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Few studies have evaluated the association between patient expectations for recovery and clinical outcomes, and no study has evaluated whether asking patients to choose their therapy modifies such an association.
To evaluate the association between patients’ expectations and functional recovery in patients with acute low back pain (LBP), and to determine whether that association is affected by giving patients choice of therapy.
A secondary analysis of a randomized controlled trial comparing usual care alone to usual care plus choice of chiropractic, acupuncture, or massage in 444 adults with acute LBP, lasting less than 21 days.
Primary outcome was functional disability (Roland score) at 5 and 12 weeks. Patients’ general expectations for improvement were associated with improvement in functional status (β=0.96, 95% CI=0.56, 1.36). A 1-point increase in general expectations was associated with a 0.96-point improvement in Roland score. The association of expectation with outcome was 2–3 times greater in the usual care group than the choice group. However, these differences did not reach statistical significance.
In patients with acute LBP, higher expectations for recovery are associated with greater functional improvement. Eliciting patient expectations for improvement may be a simple way to identify patients with the highest (or lowest) likelihood of experiencing functional improvement. Incorporating questions about patient expectations in future trials may clarify the role of this important correlate of clinical outcomes.
Prior research has documented intriguing associations between patients’ expectations for recovery and their clinical outcomes.1–8 A systematic review of the literature on expectations of recovery found that 15 of 16 studies reported that positive patient expectations were associated with better health outcomes.9
Most studies evaluating the association between expectations and clinical outcomes have focused on relatively subjective outcomes. Patients with high expectations that acupressure bands would provide relief from chemotherapy-induced nausea reported more relief than those with low expectations,10 And patients with benign prostatic hypertrophy who had positive expectations for surgery reported feeling better after surgery than patients with more negative expectations.2
Regarding functional outcomes, investigators found that general expectations for recovery were associated with functional ability after total joint arthroplasty.11 Higher expectations of specific therapies, but not general expectations for improvement, were associated with functional improvement in patients with persistent low back pain.4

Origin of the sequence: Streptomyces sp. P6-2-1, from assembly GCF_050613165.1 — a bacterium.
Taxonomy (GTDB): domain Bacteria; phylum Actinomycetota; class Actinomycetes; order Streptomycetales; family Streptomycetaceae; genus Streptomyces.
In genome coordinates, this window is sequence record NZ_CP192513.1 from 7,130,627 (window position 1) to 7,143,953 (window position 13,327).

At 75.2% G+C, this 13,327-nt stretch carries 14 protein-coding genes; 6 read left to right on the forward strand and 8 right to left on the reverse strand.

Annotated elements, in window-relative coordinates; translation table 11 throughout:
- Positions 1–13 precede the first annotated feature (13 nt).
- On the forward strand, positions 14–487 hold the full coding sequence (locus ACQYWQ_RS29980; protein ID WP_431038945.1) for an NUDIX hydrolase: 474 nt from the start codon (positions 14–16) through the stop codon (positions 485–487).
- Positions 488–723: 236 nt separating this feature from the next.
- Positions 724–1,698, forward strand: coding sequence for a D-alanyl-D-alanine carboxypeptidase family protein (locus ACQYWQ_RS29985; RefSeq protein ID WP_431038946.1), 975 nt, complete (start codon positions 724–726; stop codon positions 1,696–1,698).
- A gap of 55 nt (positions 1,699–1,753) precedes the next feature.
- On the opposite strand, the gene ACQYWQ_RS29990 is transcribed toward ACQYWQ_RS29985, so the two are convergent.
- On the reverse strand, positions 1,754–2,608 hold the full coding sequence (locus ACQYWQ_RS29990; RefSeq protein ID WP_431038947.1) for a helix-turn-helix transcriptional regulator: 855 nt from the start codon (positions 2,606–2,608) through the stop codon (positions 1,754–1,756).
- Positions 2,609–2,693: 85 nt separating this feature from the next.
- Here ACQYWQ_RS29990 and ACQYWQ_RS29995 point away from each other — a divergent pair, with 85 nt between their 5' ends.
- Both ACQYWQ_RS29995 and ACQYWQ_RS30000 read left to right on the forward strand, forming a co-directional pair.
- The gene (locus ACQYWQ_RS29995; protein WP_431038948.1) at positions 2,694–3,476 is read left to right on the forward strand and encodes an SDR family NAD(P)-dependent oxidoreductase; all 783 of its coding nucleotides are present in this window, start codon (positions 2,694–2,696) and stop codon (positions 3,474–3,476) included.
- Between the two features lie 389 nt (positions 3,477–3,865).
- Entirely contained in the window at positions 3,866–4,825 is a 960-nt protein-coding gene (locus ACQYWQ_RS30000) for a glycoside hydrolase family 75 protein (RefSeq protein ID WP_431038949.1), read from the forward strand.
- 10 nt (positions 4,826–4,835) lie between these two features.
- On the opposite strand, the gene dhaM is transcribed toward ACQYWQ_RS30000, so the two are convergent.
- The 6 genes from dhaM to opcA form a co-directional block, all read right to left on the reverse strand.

Because of its clinical relevance, and its relevance to future study design, it is important to expand our understanding of this association. Are patients who are generally optimistic about their recovery more likely to get better than patients who are more pessimistic? Are there sociodemographic or clinical factors associated with having high expectations? Are there other factors that modify the effect of expectations on outcome?
In this context, we performed a secondary analysis to evaluate whether there was an association between patients’ general expectations for recovery from acute low back pain (ALBP) and their functional outcomes. We also evaluated whether patients’ expectations of specific therapies were associated with their outcomes. In addition, we took advantage of a unique element of the parent study’s design to examine whether the effect of expectation on outcome was modified by asking patients to choose their therapy. Because one possible explanation for an association between expectation and outcome is that expectation is a component of the placebo effect, we hypothesized that this effect might be different among patients who chose their own therapy versus those who were prescribed therapy by their clinicians. To our knowledge, this question of a differential effect of expectations based on giving patients choice of therapy has never been studied.
We performed a secondary analysis of data from a randomized controlled clinical trial comparing usual care alone to usual care plus patient choice of adjunctive complementary and alternative medical (CAM) therapy (consisting of acupuncture, chiropractic, or massage) for acute low back pain (ALBP). We recruited patients from 4 clinical practice sites of Harvard Vanguard Medical Associates (HVMA), a large multispecialty group practice in the greater Boston area. Full details of recruitment have been previously described.12
English-speaking patients age 18 and above were considered for the study if they were presenting for initial evaluation of low back pain and scored greater than 3 on a 0–10 pain scale. We excluded patients whose pain was not in the low back or had lasted longer than 21 days. Other reasons for exclusion have been described.12
We randomized eligible participants at each clinic using a stratified permuted-block design by clinical site. Randomization assigned one-third of participants to the usual care arm.
Clinics provided usual care to all participants according to their standard treatment algorithm, which included NSAIDs, muscle relaxants, limited bed rest, education, and activity alterations. Participants randomized to choice continued to receive usual care at HVMA clinics, but were also given a choice of adjunctive acupuncture, chiropractic, or massage therapy. CAM treatments took place at the private offices of participating credentialed CAM providers. Further details about treatments provided have been described.12